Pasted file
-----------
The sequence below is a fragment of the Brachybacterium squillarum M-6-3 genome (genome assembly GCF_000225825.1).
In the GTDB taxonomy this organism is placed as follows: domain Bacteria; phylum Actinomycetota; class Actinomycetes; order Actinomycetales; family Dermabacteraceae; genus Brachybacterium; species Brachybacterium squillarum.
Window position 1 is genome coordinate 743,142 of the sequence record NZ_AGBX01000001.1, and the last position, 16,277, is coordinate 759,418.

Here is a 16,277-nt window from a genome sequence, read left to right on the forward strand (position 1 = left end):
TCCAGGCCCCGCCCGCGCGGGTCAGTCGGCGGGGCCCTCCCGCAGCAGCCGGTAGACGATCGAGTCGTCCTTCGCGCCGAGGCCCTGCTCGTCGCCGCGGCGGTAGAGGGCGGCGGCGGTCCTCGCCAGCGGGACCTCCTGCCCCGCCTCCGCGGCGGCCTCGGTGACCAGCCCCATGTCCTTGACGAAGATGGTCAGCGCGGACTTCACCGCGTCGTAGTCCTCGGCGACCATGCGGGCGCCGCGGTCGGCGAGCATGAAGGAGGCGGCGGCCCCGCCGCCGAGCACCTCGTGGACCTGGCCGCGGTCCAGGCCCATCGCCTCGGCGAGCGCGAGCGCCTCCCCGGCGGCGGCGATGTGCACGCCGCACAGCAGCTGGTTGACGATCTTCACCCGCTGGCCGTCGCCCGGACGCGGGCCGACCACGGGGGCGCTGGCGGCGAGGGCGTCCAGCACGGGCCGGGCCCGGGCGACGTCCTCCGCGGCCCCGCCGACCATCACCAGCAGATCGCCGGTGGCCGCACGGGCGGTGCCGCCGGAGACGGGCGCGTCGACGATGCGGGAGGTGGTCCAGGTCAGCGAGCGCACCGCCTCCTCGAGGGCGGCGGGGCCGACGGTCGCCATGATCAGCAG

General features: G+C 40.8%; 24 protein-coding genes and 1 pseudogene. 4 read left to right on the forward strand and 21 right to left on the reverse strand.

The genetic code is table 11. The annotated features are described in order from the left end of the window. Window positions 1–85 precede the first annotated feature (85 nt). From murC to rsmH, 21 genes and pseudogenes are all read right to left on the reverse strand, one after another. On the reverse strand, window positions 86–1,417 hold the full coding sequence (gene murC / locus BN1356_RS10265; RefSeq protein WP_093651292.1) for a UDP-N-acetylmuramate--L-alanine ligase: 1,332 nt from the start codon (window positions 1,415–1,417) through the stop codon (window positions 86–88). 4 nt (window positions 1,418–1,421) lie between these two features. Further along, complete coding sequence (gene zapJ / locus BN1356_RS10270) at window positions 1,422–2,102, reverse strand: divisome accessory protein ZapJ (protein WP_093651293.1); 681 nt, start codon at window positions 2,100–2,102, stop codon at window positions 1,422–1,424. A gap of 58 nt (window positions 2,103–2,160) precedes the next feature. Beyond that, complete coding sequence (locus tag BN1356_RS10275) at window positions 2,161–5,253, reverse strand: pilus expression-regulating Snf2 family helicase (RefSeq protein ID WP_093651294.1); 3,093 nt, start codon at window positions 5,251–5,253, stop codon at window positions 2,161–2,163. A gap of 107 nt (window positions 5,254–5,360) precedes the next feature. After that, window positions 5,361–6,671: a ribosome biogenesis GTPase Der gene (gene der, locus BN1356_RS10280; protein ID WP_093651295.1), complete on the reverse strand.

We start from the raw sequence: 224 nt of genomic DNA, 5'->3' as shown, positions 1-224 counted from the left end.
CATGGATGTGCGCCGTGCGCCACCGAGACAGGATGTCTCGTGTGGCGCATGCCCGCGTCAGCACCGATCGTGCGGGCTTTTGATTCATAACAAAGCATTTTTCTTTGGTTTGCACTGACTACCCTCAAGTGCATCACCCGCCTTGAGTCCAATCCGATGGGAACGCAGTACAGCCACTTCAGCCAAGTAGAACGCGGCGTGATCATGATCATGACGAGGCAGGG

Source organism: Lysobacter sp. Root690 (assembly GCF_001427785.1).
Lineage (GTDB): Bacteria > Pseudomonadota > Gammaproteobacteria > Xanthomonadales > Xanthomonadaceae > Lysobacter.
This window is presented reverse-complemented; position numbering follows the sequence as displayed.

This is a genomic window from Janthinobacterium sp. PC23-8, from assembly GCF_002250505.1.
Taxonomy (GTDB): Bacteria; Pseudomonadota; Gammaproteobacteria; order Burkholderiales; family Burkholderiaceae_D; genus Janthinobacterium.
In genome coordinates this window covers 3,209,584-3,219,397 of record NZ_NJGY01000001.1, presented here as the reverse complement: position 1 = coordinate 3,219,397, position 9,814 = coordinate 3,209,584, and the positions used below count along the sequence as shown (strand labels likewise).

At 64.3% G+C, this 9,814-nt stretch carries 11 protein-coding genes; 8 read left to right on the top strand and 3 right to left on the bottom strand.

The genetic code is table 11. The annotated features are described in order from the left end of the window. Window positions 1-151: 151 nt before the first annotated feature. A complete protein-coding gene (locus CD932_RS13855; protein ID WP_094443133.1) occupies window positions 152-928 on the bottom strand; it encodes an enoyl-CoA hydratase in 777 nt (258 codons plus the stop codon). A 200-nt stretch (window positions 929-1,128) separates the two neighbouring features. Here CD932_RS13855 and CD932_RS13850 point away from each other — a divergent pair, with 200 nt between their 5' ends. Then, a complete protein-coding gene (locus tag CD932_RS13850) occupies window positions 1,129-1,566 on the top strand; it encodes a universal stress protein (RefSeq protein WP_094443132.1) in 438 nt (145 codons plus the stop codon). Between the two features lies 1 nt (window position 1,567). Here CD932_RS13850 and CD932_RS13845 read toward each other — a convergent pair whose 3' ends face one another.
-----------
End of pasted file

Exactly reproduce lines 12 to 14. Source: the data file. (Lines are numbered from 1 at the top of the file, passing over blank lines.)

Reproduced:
This window is presented reverse-complemented; position numbering follows the sequence as displayed.

This is a genomic window from Janthinobacterium sp. PC23-8, from assembly GCF_002250505.1.
Taxonomy (GTDB): Bacteria; Pseudomonadota; Gammaproteobacteria; order Burkholderiales; family Burkholderiaceae_D; genus Janthinobacterium.